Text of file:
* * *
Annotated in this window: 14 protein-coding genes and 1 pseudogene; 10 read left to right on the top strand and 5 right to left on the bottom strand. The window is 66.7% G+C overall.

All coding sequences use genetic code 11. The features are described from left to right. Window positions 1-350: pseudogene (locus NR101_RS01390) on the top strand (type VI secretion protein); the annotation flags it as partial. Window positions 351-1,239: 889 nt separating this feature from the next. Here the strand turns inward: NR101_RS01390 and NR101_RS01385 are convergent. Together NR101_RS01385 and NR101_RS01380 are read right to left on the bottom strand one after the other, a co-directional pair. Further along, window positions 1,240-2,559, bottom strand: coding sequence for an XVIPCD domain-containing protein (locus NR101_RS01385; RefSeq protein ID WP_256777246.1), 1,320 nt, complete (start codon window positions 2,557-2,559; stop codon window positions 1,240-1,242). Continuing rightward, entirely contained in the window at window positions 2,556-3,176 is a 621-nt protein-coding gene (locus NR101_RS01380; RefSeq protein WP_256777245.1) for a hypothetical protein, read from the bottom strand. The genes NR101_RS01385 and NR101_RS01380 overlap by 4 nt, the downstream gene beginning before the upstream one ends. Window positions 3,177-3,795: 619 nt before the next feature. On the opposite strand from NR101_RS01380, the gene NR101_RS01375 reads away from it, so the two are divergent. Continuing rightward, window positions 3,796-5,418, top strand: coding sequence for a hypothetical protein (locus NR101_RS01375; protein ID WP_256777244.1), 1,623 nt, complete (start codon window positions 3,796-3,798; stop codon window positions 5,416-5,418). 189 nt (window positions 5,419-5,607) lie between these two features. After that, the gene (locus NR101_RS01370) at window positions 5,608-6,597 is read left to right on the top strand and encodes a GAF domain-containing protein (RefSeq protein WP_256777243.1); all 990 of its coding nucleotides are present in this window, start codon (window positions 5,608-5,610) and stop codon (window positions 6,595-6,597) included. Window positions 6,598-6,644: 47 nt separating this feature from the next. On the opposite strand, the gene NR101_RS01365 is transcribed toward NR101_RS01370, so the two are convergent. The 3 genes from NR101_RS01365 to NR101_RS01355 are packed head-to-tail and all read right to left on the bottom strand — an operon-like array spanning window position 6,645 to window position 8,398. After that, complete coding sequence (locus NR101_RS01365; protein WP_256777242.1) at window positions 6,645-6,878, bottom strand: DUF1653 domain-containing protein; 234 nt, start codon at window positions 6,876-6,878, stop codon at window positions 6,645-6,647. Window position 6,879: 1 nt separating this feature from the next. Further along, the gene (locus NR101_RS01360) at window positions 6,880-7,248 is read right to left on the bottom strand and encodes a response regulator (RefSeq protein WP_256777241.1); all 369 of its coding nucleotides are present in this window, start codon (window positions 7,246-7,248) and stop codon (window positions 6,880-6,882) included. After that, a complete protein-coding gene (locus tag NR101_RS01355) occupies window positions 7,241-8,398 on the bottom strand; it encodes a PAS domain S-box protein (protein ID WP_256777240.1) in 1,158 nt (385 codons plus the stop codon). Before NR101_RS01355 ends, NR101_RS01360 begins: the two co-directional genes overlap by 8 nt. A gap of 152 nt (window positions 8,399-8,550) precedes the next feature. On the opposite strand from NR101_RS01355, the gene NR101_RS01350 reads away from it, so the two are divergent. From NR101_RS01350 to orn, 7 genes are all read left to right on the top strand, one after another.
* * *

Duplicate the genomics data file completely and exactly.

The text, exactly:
Annotated in this window: 14 protein-coding genes and 1 pseudogene; 10 read left to right on the top strand and 5 right to left on the bottom strand. The window is 66.7% G+C overall.

All coding sequences use genetic code 11. The features are described from left to right. Window positions 1-350: pseudogene (locus NR101_RS01390) on the top strand (type VI secretion protein); the annotation flags it as partial. Window positions 351-1,239: 889 nt separating this feature from the next. Here the strand turns inward: NR101_RS01390 and NR101_RS01385 are convergent. Together NR101_RS01385 and NR101_RS01380 are read right to left on the bottom strand one after the other, a co-directional pair. Further along, window positions 1,240-2,559, bottom strand: coding sequence for an XVIPCD domain-containing protein (locus NR101_RS01385; RefSeq protein ID WP_256777246.1), 1,320 nt, complete (start codon window positions 2,557-2,559; stop codon window positions 1,240-1,242). Continuing rightward, entirely contained in the window at window positions 2,556-3,176 is a 621-nt protein-coding gene (locus NR101_RS01380; RefSeq protein WP_256777245.1) for a hypothetical protein, read from the bottom strand. The genes NR101_RS01385 and NR101_RS01380 overlap by 4 nt, the downstream gene beginning before the upstream one ends. Window positions 3,177-3,795: 619 nt before the next feature. On the opposite strand from NR101_RS01380, the gene NR101_RS01375 reads away from it, so the two are divergent. Continuing rightward, window positions 3,796-5,418, top strand: coding sequence for a hypothetical protein (locus NR101_RS01375; protein ID WP_256777244.1), 1,623 nt, complete (start codon window positions 3,796-3,798; stop codon window positions 5,416-5,418). 189 nt (window positions 5,419-5,607) lie between these two features. After that, the gene (locus NR101_RS01370) at window positions 5,608-6,597 is read left to right on the top strand and encodes a GAF domain-containing protein (RefSeq protein WP_256777243.1); all 990 of its coding nucleotides are present in this window, start codon (window positions 5,608-5,610) and stop codon (window positions 6,595-6,597) included. Window positions 6,598-6,644: 47 nt separating this feature from the next. On the opposite strand, the gene NR101_RS01365 is transcribed toward NR101_RS01370, so the two are convergent. The 3 genes from NR101_RS01365 to NR101_RS01355 are packed head-to-tail and all read right to left on the bottom strand — an operon-like array spanning window position 6,645 to window position 8,398. After that, complete coding sequence (locus NR101_RS01365; protein WP_256777242.1) at window positions 6,645-6,878, bottom strand: DUF1653 domain-containing protein; 234 nt, start codon at window positions 6,876-6,878, stop codon at window positions 6,645-6,647. Window position 6,879: 1 nt separating this feature from the next. Further along, the gene (locus NR101_RS01360) at window positions 6,880-7,248 is read right to left on the bottom strand and encodes a response regulator (RefSeq protein WP_256777241.1); all 369 of its coding nucleotides are present in this window, start codon (window positions 7,246-7,248) and stop codon (window positions 6,880-6,882) included. After that, a complete protein-coding gene (locus tag NR101_RS01355) occupies window positions 7,241-8,398 on the bottom strand; it encodes a PAS domain S-box protein (protein ID WP_256777240.1) in 1,158 nt (385 codons plus the stop codon). Before NR101_RS01355 ends, NR101_RS01360 begins: the two co-directional genes overlap by 8 nt. A gap of 152 nt (window positions 8,399-8,550) precedes the next feature. On the opposite strand from NR101_RS01355, the gene NR101_RS01350 reads away from it, so the two are divergent. From NR101_RS01350 to orn, 7 genes are all read left to right on the top strand, one after another.